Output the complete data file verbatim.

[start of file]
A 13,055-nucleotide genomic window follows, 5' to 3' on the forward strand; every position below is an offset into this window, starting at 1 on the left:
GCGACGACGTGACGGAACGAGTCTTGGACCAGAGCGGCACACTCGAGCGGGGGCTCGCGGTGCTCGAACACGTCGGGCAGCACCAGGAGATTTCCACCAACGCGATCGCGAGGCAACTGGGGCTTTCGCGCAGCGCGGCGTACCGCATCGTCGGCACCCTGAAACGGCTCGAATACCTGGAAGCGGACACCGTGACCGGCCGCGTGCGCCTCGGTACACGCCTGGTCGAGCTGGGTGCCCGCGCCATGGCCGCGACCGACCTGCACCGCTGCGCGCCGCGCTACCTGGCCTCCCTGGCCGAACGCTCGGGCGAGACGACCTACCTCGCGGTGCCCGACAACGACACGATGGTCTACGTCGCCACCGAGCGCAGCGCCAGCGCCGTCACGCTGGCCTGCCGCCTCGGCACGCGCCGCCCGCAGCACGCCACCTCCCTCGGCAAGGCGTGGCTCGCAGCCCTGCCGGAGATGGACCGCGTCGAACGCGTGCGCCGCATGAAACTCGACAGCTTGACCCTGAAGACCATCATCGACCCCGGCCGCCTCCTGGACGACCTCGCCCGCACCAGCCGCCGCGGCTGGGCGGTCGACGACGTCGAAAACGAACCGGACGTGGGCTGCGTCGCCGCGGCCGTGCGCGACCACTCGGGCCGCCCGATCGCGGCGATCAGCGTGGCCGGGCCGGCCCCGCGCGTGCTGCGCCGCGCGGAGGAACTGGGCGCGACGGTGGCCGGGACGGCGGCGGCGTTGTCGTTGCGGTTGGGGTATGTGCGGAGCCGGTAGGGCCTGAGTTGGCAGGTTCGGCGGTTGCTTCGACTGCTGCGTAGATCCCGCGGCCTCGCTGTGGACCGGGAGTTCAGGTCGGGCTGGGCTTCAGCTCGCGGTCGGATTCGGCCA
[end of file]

A 13,055-nucleotide genomic window follows, 5' to 3' on the forward strand; every position below is an offset into this window, starting at 1 on the left:
GCGACGACGTGACGGAACGAGTCTTGGACCAGAGCGGCACACTCGAGCGGGGGCTCGCGGTGCTCGAACACGTCGGGCAGCACCAGGAGATTTCCACCAACGCGATCGCGAGGCAACTGGGGCTTTCGCGCAGCGCGGCGTACCGCATCGTCGGCACCCTGAAACGGCTCGAATACCTGGAAGCGGACACCGTGACCGGCCGCGTGCGCCTCGGTACACGCCTGGTCGAGCTGGGTGCCCGCGCCATGGCCGCGACCGACCTGCACCGCTGCGCGCCGCGCTACCTGGCCTCCCTGGCCGAACGCTCGGGCGAGACGACCTACCTCGCGGTGCCCGACAACGACACGATGGTCTACGTCGCCACCGAGCGCAGCGCCAGCGCCGTCACGCTGGCCTGCCGCCTCGGCACGCGCCGCCCGCAGCACGCCACCTCCCTCGGCAAGGCGTGGCTCGCAGCCCTGCCGGAGATGGACCGCGTCGAACGCGTGCGCCGCATGAAACTCGACAGCTTGACCCTGAAGACCATCATCGACCCCGGCCGCCTCCTGGACGACCTCGCCCGCACCAGCCGCCGCGGCTGGGCGGTCGACGACGTCGAAAACGAACCGGACGTGGGCTGCGTCGCCGCGGCCGTGCGCGACCACTCGGGCCGCCCGATCGCGGCGATCAGCGTGGCCGGGCCGGCCCCGCGCGTGCTGCGCCGCGCGGAGGAACTGGGCGCGACGGTGGCCGGGACGGCGGCGGCGTTGTCGTTGCGGTTGGGGTATGTGCGGAGCCGGTAGGGCCTGAGTTGGCAGGTTCGGCGGTTGCTTCGACTGCTGCGTAGATCCCGCGGCCTCGCTGTGGACCGGGAGTTCAGGTCGGGCTGGGCTTCAGCTCGCGGTCGGATTCGGCCA